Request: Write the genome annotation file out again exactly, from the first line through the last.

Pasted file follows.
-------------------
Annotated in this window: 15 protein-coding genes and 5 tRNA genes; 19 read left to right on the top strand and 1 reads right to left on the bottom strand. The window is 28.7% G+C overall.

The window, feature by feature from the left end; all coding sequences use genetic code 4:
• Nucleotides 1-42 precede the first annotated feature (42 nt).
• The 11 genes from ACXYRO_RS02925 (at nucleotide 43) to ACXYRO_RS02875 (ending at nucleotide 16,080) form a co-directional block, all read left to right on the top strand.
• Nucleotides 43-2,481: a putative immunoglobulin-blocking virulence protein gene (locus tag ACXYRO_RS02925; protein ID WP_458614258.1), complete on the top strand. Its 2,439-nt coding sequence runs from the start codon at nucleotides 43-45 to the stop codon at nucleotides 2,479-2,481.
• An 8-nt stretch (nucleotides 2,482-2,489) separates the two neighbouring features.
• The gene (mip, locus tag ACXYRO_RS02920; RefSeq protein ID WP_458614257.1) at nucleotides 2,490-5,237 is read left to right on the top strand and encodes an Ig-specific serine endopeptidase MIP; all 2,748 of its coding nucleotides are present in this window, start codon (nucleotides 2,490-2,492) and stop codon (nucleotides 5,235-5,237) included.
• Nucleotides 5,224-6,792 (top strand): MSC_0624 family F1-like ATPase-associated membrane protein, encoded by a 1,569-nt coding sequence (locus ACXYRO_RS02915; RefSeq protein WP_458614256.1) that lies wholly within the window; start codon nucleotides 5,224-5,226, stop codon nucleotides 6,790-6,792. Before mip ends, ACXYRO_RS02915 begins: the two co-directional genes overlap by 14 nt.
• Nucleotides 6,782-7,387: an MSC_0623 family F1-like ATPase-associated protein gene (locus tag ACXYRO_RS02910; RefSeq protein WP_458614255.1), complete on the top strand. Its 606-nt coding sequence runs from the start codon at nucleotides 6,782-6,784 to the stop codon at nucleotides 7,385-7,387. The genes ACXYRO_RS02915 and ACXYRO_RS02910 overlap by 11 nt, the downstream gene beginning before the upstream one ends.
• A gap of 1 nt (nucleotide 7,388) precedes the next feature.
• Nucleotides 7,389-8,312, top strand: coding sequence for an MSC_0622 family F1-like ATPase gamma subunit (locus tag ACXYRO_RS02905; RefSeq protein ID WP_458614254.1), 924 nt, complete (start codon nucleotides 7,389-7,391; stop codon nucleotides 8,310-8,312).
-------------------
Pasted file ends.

Annotated in this window: 15 protein-coding genes and 5 tRNA genes; 19 read left to right on the top strand and 1 reads right to left on the bottom strand. The window is 28.7% G+C overall.

The window, feature by feature from the left end; all coding sequences use genetic code 4:
• Nucleotides 1-42 precede the first annotated feature (42 nt).
• The 11 genes from ACXYRO_RS02925 (at nucleotide 43) to ACXYRO_RS02875 (ending at nucleotide 16,080) form a co-directional block, all read left to right on the top strand.
• Nucleotides 43-2,481: a putative immunoglobulin-blocking virulence protein gene (locus tag ACXYRO_RS02925; protein ID WP_458614258.1), complete on the top strand. Its 2,439-nt coding sequence runs from the start codon at nucleotides 43-45 to the stop codon at nucleotides 2,479-2,481.
• An 8-nt stretch (nucleotides 2,482-2,489) separates the two neighbouring features.
• The gene (mip, locus tag ACXYRO_RS02920; RefSeq protein ID WP_458614257.1) at nucleotides 2,490-5,237 is read left to right on the top strand and encodes an Ig-specific serine endopeptidase MIP; all 2,748 of its coding nucleotides are present in this window, start codon (nucleotides 2,490-2,492) and stop codon (nucleotides 5,235-5,237) included.
• Nucleotides 5,224-6,792 (top strand): MSC_0624 family F1-like ATPase-associated membrane protein, encoded by a 1,569-nt coding sequence (locus ACXYRO_RS02915; RefSeq protein WP_458614256.1) that lies wholly within the window; start codon nucleotides 5,224-5,226, stop codon nucleotides 6,790-6,792. Before mip ends, ACXYRO_RS02915 begins: the two co-directional genes overlap by 14 nt.
• Nucleotides 6,782-7,387: an MSC_0623 family F1-like ATPase-associated protein gene (locus tag ACXYRO_RS02910; RefSeq protein WP_458614255.1), complete on the top strand. Its 606-nt coding sequence runs from the start codon at nucleotides 6,782-6,784 to the stop codon at nucleotides 7,385-7,387. The genes ACXYRO_RS02915 and ACXYRO_RS02910 overlap by 11 nt, the downstream gene beginning before the upstream one ends.
• A gap of 1 nt (nucleotide 7,388) precedes the next feature.
• Nucleotides 7,389-8,312, top strand: coding sequence for an MSC_0622 family F1-like ATPase gamma subunit (locus tag ACXYRO_RS02905; RefSeq protein ID WP_458614254.1), 924 nt, complete (start codon nucleotides 7,389-7,391; stop codon nucleotides 8,310-8,312).